Maye’s team, therefore, has designed a system in which a high temperature (e.g., 50 degrees Celsius) causes polymer strands to shrink, thereby exposing and making them operational, and a low temperature causes them to extend, blocking their DNA recognition properties.

Maye says that, in one test, self-assembly between complementary DNA nanoparticles occurred at only a high temperature. In a second study, his team found that heat triggered the release of doxorubicin at the DNA shell of the encoded nanocarrier.

Recently invented by Maye and his SU colleagues, the nanocarrier boasts a six-fold increase in toxicity, compared to ones used in previous studies.

“What’s novel about this approach is that interparticle linkages are dynamic and reconfigurable,” Maye says. “Such reconfiguration may lead to smart solids and metamaterials that react to environmental stimuli, much the same way smart polymers react in bulk.”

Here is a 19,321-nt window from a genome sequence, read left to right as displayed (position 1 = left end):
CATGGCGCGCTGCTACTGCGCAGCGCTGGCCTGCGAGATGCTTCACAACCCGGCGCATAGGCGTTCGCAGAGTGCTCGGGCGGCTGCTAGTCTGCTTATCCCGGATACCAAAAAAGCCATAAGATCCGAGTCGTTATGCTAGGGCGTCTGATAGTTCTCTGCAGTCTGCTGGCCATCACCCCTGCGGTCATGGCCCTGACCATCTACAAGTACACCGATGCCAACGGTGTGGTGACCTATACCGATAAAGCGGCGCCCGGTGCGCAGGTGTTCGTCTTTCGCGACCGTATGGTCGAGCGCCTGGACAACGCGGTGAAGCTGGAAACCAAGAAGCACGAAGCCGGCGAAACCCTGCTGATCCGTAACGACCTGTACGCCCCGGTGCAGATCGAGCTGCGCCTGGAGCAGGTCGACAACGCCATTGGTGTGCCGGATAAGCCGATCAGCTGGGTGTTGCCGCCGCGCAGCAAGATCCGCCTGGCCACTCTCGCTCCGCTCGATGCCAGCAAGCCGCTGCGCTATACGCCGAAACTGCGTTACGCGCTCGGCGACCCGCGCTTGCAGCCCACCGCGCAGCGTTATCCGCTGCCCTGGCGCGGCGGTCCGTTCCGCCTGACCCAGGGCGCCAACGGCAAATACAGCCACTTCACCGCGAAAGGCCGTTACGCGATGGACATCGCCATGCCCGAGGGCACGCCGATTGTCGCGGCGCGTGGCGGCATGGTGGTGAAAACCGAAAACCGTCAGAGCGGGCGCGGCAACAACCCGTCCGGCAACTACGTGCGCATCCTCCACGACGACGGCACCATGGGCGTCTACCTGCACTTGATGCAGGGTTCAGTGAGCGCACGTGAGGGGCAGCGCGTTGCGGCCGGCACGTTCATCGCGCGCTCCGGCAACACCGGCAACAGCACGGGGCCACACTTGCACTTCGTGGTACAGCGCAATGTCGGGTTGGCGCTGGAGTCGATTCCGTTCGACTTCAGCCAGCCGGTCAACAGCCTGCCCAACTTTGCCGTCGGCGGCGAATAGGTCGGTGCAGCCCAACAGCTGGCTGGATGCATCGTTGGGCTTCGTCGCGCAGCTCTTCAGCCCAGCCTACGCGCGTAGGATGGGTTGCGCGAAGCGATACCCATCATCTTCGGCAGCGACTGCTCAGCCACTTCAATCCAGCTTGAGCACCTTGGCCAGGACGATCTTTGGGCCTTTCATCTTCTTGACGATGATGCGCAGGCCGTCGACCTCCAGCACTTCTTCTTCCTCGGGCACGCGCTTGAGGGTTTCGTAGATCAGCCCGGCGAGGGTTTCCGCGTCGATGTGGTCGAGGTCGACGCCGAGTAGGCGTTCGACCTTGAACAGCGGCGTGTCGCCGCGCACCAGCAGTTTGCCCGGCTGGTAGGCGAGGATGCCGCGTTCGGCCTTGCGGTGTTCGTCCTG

Maye and his team have also employed a number of advanced techniques to better understand the mechanisms of their system, including dynamic light scattering and small-angle X-ray scattering.

“Being able to control nanoparticle assembly with temperature allows us to fine-tune their reactions and form more predictable structures. It also gives us a more improved system in which to scale assembly,” he says.

Maye goes on to explain that for DNA-encoded nanoparticles, such classes of particles are an excellent platform for drug delivery: “When combined with thermosensitive polymers such as the ones in our system, they could become very lucrative.”


Further Information

Join For Free

Access to this exclusive content is for Technology Networks Premium members only.

Join Technology Networks Premium for free access to:

  • Exclusive articles
  • Presentations from international conferences
  • Over 3,000+ scientific posters on ePosters
  • More than 4,500+ scientific videos on LabTube
  • 35 community eNewsletters


Sign In



Forgotten your details? Click Here
If you are not a member you can join here

*Please note: By logging into TechnologyNetworks.com you agree to accept the use of cookies. To find out more about the cookies we use and how to delete them, see our privacy policy.


Scientific News
AACR 2016: Cancer Immunotherapy and Beyond